Anyone who works in law enforcement, or who has a loved one that works in a law enforcement agency, dreads news like what we heard on Tuesday, February 2, 2021. As the news agencies reported, two FBI agents were killed and three others were injured in a shooting as authorities were executing a search warrant at a home in Sunrise, Florida. The gunman, who was also killed, was a 55-year-old man suspected of producing and trafficking in child pornography. I am a Seventh-day Adventist pastor, and a volunteer chaplain with the Federal Bureau of Investigation — and I was contacted to help.
According to the National Alliance on Mental Illness (NAMI), about one in five adults in the U.S. — 43.8 million — experiences mental illness in any given year. Many of these individuals turn to their church or their personal faith in search of support and guidance in times of emotional distress. Despite the prevalence of mental health concerns, there is still a stigma attached to mental illness in many of our churches.
Recently I listened to a podcast that contemplated the “right to be forgotten.” The episode featured the staff at a medium market newspaper who were grappling with the balance between relevant media coverage and an individual’s right to privacy. Because of the longevity of the Internet and the paper’s extensive online archives, local residents’ minor legal offenses haunted them years after they had paid their fine, served their probation, or even had their court records expunged.
Many people wonder how a volunteer finds their calling and what leads them to that decision. My story begins in December 2019, when I was a volunteer science teacher at the Ebeye Seventh-day Adventist School in the Marshall Islands.
It started with a mistake. Alicia Gutierrez-Romine, La Sierra University assistant history professor, arrived at the California State Archives in May 2015 to research her dissertation topic, but discovered she did not have the required authorization for certain records. Eventually, though, the professor would end up with a major book deal.
May is Asian/Pacific Islander Heritage month; we celebrate the rich contributions of our Asian/Pacific Islander brothers and sisters to the North American Division and beyond through a video message of solidarity and support from the NAD president G. Alexander Bryant.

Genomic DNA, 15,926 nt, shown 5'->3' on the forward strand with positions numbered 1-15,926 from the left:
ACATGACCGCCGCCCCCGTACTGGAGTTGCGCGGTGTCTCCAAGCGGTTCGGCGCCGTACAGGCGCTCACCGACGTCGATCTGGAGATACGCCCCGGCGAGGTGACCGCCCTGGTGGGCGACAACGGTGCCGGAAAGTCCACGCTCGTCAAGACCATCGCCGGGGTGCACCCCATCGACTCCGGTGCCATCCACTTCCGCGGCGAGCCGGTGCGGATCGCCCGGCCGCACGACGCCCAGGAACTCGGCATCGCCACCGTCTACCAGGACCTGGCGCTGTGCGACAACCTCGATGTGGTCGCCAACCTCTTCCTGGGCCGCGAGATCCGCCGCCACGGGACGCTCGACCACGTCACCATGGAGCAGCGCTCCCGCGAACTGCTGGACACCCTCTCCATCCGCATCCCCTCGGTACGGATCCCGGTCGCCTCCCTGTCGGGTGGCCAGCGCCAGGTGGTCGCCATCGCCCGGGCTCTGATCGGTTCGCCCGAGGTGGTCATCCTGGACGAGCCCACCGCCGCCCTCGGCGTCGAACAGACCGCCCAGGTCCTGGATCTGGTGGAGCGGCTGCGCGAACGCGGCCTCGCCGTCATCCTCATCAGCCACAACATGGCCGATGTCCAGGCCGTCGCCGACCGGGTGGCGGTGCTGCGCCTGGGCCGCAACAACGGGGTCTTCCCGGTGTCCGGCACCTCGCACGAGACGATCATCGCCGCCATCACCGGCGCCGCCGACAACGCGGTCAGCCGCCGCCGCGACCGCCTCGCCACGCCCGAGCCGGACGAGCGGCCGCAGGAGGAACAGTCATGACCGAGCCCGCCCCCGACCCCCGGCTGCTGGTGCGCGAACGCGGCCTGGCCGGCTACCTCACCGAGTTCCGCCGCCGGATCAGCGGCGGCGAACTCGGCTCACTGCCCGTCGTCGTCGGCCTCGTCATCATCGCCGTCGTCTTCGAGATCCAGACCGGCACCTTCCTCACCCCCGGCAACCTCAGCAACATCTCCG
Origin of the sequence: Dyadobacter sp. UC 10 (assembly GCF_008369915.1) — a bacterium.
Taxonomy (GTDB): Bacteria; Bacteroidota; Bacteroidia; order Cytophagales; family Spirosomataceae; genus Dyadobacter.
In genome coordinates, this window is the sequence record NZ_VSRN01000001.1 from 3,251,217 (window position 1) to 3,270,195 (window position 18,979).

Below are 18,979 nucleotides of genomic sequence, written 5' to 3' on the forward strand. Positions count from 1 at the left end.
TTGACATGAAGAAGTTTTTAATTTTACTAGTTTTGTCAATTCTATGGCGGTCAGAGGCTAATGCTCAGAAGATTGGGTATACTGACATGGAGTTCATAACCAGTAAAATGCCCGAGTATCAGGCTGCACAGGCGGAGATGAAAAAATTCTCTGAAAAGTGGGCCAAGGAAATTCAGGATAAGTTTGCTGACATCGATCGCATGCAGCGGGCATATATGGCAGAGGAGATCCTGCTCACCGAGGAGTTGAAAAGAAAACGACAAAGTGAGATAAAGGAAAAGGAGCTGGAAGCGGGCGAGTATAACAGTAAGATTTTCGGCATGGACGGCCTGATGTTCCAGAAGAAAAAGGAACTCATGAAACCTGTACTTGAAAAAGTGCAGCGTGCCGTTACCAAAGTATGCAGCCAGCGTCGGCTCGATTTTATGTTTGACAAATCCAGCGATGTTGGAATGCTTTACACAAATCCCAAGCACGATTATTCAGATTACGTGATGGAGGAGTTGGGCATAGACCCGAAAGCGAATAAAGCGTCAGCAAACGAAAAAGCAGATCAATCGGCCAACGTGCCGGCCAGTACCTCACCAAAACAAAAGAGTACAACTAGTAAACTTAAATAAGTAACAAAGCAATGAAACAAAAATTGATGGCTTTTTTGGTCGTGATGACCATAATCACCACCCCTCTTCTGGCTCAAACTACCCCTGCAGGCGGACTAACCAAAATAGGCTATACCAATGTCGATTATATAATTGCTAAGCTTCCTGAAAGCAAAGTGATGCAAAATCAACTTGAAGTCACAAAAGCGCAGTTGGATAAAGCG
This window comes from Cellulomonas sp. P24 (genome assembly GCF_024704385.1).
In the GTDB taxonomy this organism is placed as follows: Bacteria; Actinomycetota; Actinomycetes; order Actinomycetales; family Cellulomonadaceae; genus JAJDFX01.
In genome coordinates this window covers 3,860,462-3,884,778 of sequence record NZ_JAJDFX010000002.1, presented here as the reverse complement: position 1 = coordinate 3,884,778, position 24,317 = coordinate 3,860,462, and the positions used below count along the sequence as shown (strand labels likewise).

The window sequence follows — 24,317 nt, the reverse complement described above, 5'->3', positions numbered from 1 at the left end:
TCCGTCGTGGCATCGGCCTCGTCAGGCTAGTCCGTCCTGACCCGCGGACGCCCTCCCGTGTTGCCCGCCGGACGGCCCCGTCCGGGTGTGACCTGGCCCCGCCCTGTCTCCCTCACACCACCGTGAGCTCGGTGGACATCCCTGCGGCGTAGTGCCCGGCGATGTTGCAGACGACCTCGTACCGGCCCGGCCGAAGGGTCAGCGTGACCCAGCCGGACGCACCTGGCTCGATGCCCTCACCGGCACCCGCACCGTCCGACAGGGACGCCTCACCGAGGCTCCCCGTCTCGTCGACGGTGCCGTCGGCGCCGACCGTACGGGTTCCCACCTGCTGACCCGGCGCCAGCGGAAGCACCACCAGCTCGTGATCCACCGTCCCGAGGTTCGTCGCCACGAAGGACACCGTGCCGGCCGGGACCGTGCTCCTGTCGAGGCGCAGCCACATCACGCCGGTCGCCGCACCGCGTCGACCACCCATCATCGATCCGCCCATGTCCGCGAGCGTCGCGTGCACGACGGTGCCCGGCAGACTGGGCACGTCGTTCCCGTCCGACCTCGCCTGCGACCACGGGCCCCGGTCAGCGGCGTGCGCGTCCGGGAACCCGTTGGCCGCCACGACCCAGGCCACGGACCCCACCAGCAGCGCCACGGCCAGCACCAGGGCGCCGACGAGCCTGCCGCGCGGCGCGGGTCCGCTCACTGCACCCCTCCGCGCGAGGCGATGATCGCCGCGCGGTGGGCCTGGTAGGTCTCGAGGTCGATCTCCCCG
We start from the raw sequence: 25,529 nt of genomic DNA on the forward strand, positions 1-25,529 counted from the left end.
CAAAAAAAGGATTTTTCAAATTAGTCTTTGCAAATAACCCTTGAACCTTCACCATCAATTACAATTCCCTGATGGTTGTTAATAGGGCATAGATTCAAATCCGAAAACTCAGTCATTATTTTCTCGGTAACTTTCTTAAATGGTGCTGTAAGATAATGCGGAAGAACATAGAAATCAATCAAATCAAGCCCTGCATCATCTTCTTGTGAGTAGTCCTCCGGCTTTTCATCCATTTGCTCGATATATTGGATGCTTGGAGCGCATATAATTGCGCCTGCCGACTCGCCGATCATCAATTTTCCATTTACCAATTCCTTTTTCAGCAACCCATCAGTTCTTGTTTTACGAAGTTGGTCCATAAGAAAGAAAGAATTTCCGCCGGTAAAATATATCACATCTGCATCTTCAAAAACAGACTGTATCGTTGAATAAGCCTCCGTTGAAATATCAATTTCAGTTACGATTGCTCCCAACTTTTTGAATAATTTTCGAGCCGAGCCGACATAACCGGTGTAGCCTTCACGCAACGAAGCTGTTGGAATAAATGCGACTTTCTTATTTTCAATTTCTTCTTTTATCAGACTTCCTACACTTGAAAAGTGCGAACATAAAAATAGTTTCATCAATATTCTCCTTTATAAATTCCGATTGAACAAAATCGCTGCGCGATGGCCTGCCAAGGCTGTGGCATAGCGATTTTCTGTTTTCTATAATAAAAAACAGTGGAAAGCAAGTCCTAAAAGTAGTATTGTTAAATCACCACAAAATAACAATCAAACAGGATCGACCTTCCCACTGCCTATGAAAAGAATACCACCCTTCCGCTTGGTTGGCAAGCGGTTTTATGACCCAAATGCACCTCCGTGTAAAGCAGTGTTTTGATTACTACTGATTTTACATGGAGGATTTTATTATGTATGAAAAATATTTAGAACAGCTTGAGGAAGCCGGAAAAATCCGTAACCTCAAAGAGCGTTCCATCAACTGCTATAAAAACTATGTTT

The students call her Miss Chrissie, Mama Weis, Rental Mom, Queen Christine, Lady Weis, or, most often, simply “Mom.” But without question, they all agree: Christine Weis is pure gold. In addition to feeding students, giving them advice, and being a "second parent," Weis started an endowed scholarship fund in honor of her friend, Wes Stoops (‘89), who was killed in a car accident. The scholarship rewards one SWAU student each year who demonstrates a desire to learn, contributes positively to the learning environment of the campus, and who is in need of financial assistance to stay in school.
Almost six decades have come and gone, along with the Soviet Union and most of the British Empire, 11 U.S. presidents, nine Minnesota Vikings coaches (no Super Bowl victories yet!), and three generations of Maplewood students who counted Evan Swanson (known as "Swanee") as a lifelong friend and mentor. This year, at age 80, Swanson finally retired his dry erase markers.
It has been a year since we were deeply impacted by the dreadful coronavirus pandemic. Each of us can recall what it felt like as we watched, in almost stunned disbelief, the country shut down—offices closed down, churches closed, restaurants closed, professional sports canceled, children sent home indefinitely from school, citizens required to stay home, grocery stores running out of basic items, hand sanitizer in short supply, and toilet paper being fought over in the aisles. We've experienced an economic downturn, and social injustice and inequality. ... What sense have you made of it as a Seventh-day Adventist? Is God concerned about this world? What is He saying to us?
Alex Ulrich began college as a kinesiology major. She intended to practice physical therapy with her degree, but when a physical therapist visited her class to help the students understand more about what is involved in the position, Ulrich found herself disappointed. ... While doing research on different colleges and their programs, Ulrich came across the Union College Occupational Therapy Assistant program.